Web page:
Home > Blogs > Construction Industry Counselor > Michigan Supreme Court: CGL Insurance Policy May Provide Contractor With Coverage for Subcontractor’s Faulty Work

Michigan Supreme Court: CGL Insurance Policy May Provide Contractor With Coverage for Subcontractor’s Faulty Work

Posted: July 21, 2020

On June 29, 2020, the Michigan Supreme Court ruled that a subcontractor’s commercial general liability (CGL) insurance policy may provide a contractor listed as an additional insured on the CGL policy with insurance coverage for correcting the subcontractor’s faulty work. See Skanska USA Bldg. Inc. v. M.A.P. Mech. Contractors, Inc., No. 159510, 2020 WL 3527909 (Mich. June 29, 2020). The court held that unintentionally faulty subcontractor work that damages an insured’s work may constitute an “accident” for an additional insured under the subcontractor’s CGL policy.

Construction Manager Skanska spent approximately $1.4 million repairing faulty work of its Subcontractor M.A.P. Mechanical Contractors, Inc. (“Subcontractor”). Skanska was an additional insured on Subcontractor’s CGL policy with Amerisure Insurance Company (the “Policy”). Skanska submitted a claim to Amerisure for recovery of the $1.4 million repair cost, contending that subcontractor’s faulty construction work was a covered “occurrence” under the Policy.

The Policy defined an “occurrence” as “an accident, including continuous or repeated exposure to substantially the same general harmful conditions.” The Policy did not define the term “accident.” Amerisure denied the claim. It citied prior Michigan case law holding that damages arising from an insured’s defective workmanship for its own work was not an “accident” under a CGL policy.

In rejecting Amerisure’s argument and siding with Skanska, the Michigan Supreme Court focused on whether Subcontractor’s backwards installation of expansion joints was an “accident” under the Policy. The court defined an “accident” as “an undefined contingency, a casualty, a happening by chance, something out of the usual course of things, unusual, fortuitous, not anticipated and not naturally to be expected.” Here, the court ruled that a subcontractor’s faulty work can fall under this definition of an “accident.”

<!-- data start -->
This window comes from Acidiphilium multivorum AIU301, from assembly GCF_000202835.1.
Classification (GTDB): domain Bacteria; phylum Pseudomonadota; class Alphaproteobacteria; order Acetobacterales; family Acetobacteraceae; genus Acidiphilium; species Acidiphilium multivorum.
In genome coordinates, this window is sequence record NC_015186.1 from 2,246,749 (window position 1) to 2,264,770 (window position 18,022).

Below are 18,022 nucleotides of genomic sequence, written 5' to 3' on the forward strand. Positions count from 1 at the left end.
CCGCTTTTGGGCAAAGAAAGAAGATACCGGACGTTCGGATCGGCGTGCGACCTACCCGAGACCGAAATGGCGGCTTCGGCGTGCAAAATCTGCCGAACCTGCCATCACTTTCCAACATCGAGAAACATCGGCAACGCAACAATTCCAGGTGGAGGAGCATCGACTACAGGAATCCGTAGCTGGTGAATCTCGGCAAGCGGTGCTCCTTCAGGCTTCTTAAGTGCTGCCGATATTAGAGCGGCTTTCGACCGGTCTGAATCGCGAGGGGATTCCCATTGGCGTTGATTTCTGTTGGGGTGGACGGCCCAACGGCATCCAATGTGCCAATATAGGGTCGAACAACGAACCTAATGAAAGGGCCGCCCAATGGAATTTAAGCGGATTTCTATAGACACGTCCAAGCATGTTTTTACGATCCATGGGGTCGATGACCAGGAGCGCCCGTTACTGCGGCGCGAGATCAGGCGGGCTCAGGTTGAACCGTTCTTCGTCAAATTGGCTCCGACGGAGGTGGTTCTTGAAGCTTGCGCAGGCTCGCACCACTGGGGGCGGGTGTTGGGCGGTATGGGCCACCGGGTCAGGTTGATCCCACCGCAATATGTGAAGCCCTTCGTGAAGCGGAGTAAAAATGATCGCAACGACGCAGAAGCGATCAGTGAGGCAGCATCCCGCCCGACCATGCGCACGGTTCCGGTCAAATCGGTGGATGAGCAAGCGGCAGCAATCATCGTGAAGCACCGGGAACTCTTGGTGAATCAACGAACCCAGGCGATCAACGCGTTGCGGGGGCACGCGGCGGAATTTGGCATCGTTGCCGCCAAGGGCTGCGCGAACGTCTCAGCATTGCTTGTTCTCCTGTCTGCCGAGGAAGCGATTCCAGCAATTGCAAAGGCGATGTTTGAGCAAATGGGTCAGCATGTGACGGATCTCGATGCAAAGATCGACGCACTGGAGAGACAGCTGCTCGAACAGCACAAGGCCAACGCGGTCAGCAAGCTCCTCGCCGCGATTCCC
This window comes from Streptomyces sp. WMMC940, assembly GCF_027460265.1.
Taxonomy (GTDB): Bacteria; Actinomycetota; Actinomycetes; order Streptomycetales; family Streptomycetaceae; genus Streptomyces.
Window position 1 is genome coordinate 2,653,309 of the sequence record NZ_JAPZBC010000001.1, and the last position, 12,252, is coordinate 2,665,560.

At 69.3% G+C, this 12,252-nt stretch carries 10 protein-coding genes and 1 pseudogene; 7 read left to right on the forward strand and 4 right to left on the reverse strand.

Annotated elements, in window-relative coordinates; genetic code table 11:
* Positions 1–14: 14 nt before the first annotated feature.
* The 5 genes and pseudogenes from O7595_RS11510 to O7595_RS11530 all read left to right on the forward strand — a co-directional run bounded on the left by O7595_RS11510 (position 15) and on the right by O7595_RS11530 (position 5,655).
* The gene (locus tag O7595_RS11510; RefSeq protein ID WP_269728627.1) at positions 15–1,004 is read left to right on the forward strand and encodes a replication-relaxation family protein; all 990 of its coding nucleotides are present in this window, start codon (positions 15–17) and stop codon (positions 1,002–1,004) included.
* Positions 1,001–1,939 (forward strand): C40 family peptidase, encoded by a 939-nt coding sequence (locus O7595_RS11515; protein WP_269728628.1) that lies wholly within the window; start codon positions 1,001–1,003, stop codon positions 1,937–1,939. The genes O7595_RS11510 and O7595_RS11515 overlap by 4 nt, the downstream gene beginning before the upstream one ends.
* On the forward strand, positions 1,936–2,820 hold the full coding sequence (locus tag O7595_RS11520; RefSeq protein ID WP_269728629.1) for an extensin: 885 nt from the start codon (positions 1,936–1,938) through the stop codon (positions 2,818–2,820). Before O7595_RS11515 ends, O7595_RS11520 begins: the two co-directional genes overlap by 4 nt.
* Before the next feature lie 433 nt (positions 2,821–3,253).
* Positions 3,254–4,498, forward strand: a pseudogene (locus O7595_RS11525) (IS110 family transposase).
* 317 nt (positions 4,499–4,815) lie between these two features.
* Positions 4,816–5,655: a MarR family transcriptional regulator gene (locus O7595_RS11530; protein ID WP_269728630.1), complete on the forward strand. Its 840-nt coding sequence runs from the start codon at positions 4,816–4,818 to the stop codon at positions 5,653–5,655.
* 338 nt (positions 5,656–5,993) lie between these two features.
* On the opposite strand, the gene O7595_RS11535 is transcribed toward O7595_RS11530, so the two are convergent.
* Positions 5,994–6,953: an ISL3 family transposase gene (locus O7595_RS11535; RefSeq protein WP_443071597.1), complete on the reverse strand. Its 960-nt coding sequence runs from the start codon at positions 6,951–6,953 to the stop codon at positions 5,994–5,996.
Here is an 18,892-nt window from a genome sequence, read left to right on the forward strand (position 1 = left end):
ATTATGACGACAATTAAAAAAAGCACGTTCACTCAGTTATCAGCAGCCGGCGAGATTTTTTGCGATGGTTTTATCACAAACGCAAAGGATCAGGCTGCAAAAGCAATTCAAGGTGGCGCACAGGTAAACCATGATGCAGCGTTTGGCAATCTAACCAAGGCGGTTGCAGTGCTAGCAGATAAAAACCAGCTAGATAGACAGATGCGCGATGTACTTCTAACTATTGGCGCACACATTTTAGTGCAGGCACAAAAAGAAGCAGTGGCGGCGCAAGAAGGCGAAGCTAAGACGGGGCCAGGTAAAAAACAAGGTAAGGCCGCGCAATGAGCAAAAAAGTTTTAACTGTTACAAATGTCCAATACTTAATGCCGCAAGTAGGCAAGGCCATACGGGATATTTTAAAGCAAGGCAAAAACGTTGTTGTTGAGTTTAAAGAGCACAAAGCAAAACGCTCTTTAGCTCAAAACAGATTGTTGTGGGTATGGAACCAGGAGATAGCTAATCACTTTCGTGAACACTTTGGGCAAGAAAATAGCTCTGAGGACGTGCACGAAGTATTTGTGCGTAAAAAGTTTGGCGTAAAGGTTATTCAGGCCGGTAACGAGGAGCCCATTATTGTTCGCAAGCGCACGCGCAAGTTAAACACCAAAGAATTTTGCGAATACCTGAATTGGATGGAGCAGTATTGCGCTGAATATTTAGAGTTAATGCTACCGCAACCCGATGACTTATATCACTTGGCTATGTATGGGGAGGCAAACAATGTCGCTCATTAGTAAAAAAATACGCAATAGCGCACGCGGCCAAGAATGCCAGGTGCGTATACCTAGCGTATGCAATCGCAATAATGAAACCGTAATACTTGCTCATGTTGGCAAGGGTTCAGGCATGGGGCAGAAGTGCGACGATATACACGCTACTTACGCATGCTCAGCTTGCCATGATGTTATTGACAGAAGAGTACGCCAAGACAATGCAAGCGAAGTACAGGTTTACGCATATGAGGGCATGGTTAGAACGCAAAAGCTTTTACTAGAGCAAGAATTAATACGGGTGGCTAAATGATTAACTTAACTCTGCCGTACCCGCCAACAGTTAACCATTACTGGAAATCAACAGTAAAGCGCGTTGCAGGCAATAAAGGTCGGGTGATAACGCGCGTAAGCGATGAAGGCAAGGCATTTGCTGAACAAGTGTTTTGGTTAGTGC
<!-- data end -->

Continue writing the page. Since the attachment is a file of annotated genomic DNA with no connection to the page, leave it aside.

The Policy included an exclusion for coverage to an insured’s own work, however, the Policy noted that this “exclusion does not apply if the damaged work or the work out of which the damage arises was performed on your behalf by a subcontractor.” In finding that a subcontractor’s faulty work can be a covered accident, the court reasoned that, “[i]f faulty workmanship by a subcontractor could never constitute an ‘accident’ and therefore never be an ‘occurrence’ triggering coverage in the first place, the subcontractor exception would be nugatory.”

Though CGL insurance policies generally will not cover directly a loss claim from an insured subcontractor as to its own allegedly defective work, this case shows that a general contractor may have success pursuing coverage as an additional insured.